Sky Guide – Effortlessly Becoming An Astronomer

sky_guide
4.5 Overall Score
Usability: 4.5/5
Design: 4.5/5
Duration: 4/5

Effortless to use | Great to look at | Packed with valuable content | Offline mode

Could use more explaining on stars based on time of year | An AR mode would be neat

sky guide 1 Sky Guide   Effortlessly Becoming An Astronomer

When the sun goes down, and the stars come out, it’s quite a sight to see. Sky Guide is an app to help you identify the lights above, and the process couldn’t be easier. You simply point your iOS device to the sky, and you’re given the complete star map right above you. The app uses the compass the keep you aligned, and you can just spin around to identify the constellations, and planets in the night sky. You can access the same view during the day to see what stars are in the north, east, south, and west, even if you can’t see them with your naked eye.
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The best part of Sky Guide is that it can turn anyone into an astronomer, because it really is that simple. It’s like a point, and shoot camera with just a brilliant array of the celestial bodies that surround us. The on screen sky view is composed of 37,000 actual photographs of the sky to give you high resolution immersive realism. As you spin around, the objects of the various constellations are silhouetted to help identify Ursa Major, Orion, Sagittarius, and more. Rather than trying to spot a group of stars, you’re given their true embodiments to further your astrological understanding with the clearest of guides.

If that wasn’t enough, you can tap on any star to see a lengthy article by a leading astronomical author. There is so much content to dive into with thousands of objects classified, and detailed within the app. Everything is so accessible as the app has been designed with iOS 7 in mind to remove the clutter from the interface in favor of intuitive gestures to fill the screen with the digital night sky. The app also includes a deluxe soundtrack in the background that you can interact with by tapping on stars, with star size, and brightness determining different sounds. There are a lot of little valuable features as well including a red night mode to adapt to your eyesight at night, the ability to use the full app without an internet connection, and the ability to adjust HDR brightness with a two finger swipe. There’s also the option to manually scroll through the night sky by dragging your finger, as well as searching for particular objects.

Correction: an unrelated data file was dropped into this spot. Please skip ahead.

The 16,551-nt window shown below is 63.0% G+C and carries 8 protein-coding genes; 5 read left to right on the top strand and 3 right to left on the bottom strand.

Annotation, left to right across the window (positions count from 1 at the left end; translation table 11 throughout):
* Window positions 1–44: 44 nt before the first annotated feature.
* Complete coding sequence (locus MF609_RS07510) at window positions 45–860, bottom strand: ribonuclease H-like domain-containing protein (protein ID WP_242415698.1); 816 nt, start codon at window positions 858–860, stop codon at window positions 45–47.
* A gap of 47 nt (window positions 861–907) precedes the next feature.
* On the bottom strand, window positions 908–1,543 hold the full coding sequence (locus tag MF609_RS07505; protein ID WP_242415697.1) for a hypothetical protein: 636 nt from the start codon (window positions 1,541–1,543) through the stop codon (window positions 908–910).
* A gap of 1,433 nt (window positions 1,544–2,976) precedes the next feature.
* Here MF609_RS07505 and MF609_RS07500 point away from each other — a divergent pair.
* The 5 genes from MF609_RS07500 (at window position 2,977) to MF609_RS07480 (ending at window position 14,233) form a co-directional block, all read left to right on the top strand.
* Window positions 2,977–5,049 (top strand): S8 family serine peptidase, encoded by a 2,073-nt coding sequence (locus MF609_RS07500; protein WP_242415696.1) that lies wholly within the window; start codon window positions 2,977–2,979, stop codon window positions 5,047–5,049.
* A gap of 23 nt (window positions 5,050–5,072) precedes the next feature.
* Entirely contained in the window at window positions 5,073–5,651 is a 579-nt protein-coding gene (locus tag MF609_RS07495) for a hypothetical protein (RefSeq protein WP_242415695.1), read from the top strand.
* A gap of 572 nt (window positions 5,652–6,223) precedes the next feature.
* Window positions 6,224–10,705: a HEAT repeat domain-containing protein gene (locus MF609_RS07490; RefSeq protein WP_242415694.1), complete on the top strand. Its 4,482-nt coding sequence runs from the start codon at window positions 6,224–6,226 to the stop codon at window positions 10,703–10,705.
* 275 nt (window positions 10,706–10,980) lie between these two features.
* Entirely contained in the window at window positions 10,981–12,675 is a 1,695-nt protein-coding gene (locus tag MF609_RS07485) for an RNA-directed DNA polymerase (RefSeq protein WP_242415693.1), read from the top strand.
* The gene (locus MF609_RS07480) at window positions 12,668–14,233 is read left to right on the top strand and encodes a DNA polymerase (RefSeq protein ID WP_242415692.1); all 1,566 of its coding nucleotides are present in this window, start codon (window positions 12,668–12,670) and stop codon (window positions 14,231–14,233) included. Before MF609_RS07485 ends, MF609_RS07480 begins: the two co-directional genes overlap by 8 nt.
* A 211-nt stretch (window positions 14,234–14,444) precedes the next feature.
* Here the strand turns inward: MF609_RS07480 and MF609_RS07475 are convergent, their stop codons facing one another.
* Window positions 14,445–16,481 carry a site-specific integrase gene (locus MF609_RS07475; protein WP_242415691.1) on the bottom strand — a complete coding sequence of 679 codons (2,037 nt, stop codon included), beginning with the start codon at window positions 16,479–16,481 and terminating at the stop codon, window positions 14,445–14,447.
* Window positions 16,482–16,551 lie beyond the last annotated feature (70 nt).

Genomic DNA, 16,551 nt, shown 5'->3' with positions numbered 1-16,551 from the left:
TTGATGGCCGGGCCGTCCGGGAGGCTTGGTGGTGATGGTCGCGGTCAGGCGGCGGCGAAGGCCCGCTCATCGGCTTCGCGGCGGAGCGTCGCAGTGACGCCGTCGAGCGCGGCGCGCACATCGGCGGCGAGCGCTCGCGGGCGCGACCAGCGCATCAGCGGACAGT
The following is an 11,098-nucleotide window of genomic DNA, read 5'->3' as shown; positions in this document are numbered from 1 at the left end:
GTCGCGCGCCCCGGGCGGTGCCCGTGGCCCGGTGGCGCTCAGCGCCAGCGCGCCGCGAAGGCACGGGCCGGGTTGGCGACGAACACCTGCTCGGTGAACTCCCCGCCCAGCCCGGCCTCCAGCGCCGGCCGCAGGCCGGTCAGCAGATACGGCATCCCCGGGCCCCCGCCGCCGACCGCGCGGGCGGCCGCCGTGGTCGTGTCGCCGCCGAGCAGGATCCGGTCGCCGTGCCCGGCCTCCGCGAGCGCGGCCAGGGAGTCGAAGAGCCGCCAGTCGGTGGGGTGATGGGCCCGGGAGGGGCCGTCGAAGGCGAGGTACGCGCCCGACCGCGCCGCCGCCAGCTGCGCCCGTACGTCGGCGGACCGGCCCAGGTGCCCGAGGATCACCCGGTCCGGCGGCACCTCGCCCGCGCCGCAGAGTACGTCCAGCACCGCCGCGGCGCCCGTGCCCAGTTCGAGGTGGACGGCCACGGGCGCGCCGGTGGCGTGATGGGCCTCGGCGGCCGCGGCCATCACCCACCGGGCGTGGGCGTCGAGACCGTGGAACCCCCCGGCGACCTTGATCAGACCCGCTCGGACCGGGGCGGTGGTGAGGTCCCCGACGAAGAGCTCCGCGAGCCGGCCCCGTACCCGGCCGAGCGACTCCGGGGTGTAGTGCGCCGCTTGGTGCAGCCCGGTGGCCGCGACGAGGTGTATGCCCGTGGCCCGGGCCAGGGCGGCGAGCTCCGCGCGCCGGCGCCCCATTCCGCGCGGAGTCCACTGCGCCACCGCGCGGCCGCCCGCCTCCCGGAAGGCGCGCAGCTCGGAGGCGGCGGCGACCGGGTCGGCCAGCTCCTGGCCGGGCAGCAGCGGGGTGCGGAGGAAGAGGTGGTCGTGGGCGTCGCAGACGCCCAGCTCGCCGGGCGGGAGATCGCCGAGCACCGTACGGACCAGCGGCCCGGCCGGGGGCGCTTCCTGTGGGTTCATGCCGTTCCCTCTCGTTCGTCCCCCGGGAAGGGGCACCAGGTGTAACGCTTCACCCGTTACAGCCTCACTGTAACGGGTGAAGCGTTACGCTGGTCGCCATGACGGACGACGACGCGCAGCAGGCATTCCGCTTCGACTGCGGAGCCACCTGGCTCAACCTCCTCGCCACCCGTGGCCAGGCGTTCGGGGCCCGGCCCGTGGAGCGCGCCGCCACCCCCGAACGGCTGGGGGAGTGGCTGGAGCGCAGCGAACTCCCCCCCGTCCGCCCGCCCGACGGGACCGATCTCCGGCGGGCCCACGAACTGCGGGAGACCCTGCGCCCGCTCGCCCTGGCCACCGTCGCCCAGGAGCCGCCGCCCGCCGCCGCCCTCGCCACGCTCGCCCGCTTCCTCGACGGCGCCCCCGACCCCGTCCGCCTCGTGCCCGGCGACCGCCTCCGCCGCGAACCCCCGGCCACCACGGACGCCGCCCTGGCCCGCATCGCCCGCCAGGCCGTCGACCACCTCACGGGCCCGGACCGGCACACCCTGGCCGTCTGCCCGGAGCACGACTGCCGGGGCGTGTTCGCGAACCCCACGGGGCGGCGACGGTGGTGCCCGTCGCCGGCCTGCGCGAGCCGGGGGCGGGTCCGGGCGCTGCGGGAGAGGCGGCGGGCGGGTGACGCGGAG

Sky Guide ($1.99, Universal) brilliantly combines a user friendly nature with a deluxe feature set to provide an in-depth astronomy, and astrology guide in your pocket making it a must buy. The app gets you to actually care about what’s in the night sky, and to actively peruse it on a nightly basis from now on.



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  • Jason

    Android user here, but I saw Sky Guide on an iPad 2 today, very cool. For an additional $2 you can get access to a database of visible low-Earth orbit objects such as the International Space Station and other satellites. Clicking on them will show you their orbit path to help with locating them.

    The red light feature is fantastic, I tried two similar apps on an iPhone previously, but the star guide itself killed a lot of my night vision. I prefer a manual star map with a red headlamp right now.

    Wish it was available for Android…

  • Penny

    Fascinating, but I have questions and can’t get the answers…I want to learn more about what I am seeing…